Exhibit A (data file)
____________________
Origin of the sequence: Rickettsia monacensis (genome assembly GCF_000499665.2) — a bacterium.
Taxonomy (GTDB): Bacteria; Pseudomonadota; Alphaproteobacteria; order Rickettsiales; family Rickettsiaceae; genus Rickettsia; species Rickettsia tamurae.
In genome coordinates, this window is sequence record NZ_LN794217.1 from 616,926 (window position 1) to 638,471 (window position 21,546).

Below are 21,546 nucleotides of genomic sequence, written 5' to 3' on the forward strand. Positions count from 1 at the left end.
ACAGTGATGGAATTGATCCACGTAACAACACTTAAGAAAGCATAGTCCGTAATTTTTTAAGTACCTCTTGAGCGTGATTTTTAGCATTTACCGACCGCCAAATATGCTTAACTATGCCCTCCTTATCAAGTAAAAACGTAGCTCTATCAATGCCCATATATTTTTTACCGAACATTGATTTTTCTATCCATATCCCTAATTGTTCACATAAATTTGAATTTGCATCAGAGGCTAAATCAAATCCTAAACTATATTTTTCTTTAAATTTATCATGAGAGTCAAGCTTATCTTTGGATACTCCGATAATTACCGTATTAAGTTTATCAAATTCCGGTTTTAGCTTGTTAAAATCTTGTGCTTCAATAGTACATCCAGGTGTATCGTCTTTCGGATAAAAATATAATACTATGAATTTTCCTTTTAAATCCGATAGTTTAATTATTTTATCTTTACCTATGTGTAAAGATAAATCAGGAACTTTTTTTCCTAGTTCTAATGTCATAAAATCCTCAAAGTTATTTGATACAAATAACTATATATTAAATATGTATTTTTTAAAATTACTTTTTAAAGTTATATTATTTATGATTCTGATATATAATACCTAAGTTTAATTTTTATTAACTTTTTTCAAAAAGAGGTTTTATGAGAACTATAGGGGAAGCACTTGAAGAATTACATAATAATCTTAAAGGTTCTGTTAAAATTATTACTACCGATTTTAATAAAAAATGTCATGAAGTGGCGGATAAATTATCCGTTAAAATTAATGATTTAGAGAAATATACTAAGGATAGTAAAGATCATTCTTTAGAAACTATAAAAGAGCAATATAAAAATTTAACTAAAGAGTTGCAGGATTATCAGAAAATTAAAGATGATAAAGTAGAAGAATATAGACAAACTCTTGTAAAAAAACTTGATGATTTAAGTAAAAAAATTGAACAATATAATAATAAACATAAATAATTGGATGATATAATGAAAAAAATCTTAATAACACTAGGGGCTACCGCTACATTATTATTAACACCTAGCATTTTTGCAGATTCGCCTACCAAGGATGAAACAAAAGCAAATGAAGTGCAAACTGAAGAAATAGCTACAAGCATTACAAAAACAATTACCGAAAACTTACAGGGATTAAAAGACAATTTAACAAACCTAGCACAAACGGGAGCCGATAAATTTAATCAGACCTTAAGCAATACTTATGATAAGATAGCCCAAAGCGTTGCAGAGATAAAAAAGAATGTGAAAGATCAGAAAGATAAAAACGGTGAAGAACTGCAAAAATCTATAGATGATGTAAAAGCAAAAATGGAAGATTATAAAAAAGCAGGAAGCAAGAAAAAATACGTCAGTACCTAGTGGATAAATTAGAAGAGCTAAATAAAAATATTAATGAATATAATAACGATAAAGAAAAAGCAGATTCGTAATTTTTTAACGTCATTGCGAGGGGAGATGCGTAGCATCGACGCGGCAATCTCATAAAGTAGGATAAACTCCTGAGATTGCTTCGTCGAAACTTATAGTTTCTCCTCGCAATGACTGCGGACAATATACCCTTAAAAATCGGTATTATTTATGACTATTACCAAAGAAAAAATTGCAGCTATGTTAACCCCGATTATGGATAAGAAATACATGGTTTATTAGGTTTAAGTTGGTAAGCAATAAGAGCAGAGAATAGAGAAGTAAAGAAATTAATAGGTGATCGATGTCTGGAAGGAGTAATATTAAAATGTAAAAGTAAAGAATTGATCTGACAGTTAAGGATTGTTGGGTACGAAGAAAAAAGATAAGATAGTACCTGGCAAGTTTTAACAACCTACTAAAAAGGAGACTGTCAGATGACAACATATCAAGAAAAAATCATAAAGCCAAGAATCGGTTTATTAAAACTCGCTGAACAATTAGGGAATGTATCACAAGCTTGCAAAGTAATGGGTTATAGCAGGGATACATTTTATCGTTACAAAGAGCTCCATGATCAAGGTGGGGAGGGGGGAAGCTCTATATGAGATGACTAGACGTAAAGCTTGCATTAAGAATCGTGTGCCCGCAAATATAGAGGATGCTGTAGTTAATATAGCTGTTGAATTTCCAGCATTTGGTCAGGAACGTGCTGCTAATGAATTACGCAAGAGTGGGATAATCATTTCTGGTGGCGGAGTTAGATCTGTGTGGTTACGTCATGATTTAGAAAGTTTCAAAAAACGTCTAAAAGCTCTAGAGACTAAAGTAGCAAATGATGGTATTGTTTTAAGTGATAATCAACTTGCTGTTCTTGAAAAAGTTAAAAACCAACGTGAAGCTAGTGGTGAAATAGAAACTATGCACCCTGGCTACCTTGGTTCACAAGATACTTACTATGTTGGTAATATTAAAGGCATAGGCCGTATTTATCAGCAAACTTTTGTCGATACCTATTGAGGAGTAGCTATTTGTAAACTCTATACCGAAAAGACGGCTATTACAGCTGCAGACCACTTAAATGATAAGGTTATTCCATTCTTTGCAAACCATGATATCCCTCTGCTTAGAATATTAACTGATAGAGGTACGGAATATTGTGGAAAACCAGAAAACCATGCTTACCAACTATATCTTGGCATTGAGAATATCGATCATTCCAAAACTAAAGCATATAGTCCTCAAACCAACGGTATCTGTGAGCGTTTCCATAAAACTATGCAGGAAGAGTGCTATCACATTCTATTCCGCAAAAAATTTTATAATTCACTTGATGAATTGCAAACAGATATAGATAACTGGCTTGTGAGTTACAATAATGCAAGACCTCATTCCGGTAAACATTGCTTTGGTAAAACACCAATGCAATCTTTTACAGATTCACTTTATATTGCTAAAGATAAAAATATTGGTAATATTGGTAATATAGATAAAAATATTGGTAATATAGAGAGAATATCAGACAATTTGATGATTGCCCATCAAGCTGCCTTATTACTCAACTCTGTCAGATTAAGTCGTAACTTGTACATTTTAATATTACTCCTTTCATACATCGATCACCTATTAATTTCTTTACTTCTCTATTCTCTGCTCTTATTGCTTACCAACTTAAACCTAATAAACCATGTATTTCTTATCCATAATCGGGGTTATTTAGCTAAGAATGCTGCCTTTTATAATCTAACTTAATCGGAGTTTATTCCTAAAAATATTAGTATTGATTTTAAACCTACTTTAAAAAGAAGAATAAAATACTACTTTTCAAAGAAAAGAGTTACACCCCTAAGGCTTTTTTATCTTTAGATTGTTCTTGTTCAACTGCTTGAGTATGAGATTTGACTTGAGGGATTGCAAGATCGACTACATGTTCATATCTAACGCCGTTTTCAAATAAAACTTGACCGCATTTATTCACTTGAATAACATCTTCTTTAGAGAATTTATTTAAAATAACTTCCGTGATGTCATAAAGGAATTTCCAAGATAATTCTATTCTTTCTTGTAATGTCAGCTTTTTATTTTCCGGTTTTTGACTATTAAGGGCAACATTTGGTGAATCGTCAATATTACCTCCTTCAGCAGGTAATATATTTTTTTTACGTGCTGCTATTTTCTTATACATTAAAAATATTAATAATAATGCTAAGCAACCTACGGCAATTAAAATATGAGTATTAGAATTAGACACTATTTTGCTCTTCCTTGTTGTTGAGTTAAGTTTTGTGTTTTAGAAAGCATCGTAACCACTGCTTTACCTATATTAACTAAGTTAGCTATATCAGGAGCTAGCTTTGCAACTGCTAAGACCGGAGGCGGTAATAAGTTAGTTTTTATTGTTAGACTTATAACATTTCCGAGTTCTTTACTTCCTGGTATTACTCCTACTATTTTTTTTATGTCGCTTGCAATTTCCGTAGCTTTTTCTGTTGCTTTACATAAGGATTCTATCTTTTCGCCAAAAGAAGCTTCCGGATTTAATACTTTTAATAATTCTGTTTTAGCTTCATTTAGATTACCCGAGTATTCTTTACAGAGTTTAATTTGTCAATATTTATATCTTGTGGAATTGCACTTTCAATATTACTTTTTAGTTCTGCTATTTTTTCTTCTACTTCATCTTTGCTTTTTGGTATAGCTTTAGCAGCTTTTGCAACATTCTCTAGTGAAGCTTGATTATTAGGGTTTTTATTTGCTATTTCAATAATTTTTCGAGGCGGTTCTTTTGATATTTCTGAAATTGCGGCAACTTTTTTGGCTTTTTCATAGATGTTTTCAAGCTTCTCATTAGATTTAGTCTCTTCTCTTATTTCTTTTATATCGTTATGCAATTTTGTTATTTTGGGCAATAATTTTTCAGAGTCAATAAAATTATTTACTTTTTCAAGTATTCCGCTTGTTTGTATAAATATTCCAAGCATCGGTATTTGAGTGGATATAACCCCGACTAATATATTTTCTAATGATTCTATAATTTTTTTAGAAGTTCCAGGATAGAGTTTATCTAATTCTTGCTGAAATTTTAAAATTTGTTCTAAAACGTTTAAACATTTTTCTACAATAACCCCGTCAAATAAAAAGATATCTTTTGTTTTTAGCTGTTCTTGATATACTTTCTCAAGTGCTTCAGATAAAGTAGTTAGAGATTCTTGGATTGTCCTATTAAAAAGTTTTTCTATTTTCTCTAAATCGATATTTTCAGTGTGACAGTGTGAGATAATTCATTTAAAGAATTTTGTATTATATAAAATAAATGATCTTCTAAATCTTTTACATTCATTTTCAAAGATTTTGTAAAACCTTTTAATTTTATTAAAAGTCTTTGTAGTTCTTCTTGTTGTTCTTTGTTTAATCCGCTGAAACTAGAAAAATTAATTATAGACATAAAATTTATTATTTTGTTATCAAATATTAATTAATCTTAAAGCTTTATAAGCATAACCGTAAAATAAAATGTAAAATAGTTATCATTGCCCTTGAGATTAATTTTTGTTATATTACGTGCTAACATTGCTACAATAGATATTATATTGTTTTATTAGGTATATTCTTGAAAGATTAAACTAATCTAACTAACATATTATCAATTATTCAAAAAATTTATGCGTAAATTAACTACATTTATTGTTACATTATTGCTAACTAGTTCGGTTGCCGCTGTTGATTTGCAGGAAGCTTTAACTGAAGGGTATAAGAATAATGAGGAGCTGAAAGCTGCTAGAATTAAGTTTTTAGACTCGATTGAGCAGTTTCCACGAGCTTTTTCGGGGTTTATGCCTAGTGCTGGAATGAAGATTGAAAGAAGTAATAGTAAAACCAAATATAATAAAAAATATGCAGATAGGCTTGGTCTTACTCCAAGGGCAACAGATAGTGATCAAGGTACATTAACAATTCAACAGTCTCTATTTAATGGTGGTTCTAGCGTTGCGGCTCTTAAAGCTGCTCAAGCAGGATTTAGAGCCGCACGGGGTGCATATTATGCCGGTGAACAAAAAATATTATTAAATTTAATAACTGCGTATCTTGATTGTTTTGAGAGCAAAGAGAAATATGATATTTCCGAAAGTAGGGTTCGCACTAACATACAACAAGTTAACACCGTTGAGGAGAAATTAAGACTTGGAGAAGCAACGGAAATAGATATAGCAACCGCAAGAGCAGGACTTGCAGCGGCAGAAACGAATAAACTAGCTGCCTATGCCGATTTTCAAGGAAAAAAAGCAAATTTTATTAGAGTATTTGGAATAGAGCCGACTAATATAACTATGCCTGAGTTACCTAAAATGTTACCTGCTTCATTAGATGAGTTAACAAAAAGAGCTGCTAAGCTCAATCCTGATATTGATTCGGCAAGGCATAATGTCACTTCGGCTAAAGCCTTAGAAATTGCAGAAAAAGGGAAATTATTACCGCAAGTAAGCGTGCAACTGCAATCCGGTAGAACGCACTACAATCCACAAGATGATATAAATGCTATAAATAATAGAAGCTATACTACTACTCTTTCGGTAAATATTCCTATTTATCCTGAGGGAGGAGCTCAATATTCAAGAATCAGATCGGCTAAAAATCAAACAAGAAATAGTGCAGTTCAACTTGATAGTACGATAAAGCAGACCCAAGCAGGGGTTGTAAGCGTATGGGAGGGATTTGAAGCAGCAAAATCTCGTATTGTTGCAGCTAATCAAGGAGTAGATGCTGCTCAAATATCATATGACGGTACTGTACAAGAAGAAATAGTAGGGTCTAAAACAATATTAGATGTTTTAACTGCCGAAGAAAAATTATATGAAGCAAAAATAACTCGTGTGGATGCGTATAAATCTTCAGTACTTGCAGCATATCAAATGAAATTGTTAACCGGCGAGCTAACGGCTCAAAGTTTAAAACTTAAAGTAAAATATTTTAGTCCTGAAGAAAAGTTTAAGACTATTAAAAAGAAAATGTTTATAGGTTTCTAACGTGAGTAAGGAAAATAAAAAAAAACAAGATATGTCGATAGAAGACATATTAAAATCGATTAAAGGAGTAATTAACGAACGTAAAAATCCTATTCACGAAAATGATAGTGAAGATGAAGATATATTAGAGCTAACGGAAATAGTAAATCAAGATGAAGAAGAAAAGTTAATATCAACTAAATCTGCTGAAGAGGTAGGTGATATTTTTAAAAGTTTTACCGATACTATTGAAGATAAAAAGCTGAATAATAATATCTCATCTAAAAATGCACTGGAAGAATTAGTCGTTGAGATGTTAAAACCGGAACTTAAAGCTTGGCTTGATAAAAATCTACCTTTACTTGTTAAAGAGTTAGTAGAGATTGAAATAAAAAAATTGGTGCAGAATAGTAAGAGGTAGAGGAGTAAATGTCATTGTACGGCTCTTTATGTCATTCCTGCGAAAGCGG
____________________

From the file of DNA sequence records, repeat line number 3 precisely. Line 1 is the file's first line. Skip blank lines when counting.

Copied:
In genome coordinates, this window is sequence record NZ_LN794217.1 from 616,926 (window position 1) to 638,471 (window position 21,546).